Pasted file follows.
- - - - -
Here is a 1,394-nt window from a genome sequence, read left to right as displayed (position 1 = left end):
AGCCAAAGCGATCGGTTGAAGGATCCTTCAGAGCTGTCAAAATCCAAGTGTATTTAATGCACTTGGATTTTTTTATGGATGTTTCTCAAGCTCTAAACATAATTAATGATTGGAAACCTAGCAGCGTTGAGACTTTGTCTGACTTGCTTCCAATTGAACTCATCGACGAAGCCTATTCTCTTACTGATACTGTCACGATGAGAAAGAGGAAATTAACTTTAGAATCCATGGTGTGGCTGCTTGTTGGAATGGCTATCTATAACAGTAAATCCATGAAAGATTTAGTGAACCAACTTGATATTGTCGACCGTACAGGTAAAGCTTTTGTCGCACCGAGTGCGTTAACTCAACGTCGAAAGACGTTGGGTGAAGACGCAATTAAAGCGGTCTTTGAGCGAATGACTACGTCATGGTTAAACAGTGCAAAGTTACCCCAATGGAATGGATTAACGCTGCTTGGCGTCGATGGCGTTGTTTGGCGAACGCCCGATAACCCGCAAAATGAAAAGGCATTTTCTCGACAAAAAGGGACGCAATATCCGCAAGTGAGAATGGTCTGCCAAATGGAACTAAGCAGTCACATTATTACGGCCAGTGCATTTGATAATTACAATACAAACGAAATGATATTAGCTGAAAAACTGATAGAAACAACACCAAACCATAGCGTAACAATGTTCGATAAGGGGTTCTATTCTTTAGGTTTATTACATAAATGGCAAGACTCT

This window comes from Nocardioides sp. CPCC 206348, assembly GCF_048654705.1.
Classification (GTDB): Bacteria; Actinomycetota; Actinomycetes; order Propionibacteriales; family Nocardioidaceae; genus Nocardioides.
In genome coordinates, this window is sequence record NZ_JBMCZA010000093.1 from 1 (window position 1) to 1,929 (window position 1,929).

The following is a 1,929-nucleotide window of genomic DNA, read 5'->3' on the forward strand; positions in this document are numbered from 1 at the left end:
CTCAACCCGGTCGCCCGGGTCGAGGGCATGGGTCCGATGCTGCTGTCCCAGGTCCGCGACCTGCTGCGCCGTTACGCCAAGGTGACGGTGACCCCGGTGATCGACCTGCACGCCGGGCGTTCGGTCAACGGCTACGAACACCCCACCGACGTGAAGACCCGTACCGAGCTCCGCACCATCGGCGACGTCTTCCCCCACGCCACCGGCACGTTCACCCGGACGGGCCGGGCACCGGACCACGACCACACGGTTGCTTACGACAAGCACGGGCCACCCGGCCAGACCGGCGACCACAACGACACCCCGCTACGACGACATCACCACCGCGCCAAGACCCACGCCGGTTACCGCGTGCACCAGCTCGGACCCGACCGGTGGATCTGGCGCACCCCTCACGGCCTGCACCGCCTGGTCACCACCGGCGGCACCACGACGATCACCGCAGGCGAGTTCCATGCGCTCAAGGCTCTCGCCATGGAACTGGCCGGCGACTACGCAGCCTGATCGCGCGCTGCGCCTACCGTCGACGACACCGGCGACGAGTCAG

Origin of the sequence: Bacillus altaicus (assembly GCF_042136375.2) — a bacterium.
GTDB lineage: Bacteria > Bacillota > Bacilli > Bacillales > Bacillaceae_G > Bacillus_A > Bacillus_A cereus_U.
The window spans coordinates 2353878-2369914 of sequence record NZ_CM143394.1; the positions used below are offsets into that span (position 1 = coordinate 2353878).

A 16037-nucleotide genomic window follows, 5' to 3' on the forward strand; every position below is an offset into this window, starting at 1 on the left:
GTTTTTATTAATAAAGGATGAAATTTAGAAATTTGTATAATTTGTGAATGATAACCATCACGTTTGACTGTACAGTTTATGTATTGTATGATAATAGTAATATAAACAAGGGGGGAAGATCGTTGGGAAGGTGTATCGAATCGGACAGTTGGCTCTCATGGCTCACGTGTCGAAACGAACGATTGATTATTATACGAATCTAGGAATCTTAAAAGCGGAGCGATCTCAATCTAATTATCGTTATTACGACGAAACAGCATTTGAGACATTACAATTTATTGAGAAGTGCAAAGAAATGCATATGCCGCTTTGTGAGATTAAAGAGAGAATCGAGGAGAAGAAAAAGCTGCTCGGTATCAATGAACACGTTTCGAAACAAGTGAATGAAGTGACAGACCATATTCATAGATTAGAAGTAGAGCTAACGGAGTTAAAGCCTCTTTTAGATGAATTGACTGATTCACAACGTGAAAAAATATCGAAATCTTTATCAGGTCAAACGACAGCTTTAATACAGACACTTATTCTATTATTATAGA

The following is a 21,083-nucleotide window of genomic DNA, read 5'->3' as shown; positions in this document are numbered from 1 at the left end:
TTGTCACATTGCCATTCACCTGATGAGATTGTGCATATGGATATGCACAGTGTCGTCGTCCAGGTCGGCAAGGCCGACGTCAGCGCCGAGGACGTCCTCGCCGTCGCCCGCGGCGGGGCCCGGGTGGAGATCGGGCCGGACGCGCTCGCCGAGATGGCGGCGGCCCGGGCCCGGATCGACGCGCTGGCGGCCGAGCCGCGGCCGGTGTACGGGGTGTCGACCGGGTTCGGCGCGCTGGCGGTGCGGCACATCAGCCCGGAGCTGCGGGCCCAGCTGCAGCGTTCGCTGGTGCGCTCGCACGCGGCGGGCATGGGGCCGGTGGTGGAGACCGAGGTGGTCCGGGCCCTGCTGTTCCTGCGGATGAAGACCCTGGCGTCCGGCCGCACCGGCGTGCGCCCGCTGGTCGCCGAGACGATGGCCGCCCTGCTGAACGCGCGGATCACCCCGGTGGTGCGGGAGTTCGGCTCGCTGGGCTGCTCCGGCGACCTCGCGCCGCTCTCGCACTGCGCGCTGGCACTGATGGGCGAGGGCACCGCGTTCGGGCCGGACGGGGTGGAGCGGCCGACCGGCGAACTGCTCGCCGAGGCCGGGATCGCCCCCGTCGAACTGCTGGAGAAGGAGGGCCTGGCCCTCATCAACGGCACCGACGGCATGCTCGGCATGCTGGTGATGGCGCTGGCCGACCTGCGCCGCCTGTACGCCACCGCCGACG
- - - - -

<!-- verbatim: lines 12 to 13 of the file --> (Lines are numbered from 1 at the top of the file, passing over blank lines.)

GTTTTTATTAATAAAGGATGAAATTTAGAAATTTGTATAATTTGTGAATGATAACCATCACGTTTGACTGTACAGTTTATGTATTGTATGATAATAGTAATATAAACAAGGGGGGAAGATCGTTGGGAAGGTGTATCGAATCGGACAGTTGGCTCTCATGGCTCACGTGTCGAAACGAACGATTGATTATTATACGAATCTAGGAATCTTAAAAGCGGAGCGATCTCAATCTAATTATCGTTATTACGACGAAACAGCATTTGAGACATTACAATTTATTGAGAAGTGCAAAGAAATGCATATGCCGCTTTGTGAGATTAAAGAGAGAATCGAGGAGAAGAAAAAGCTGCTCGGTATCAATGAACACGTTTCGAAACAAGTGAATGAAGTGACAGACCATATTCATAGATTAGAAGTAGAGCTAACGGAGTTAAAGCCTCTTTTAGATGAATTGACTGATTCACAACGTGAAAAAATATCGAAATCTTTATCAGGTCAAACGACAGCTTTAATACAGACACTTATTCTATTATTATAGA

The following is a 21,083-nucleotide window of genomic DNA, read 5'->3' as shown; positions in this document are numbered from 1 at the left end: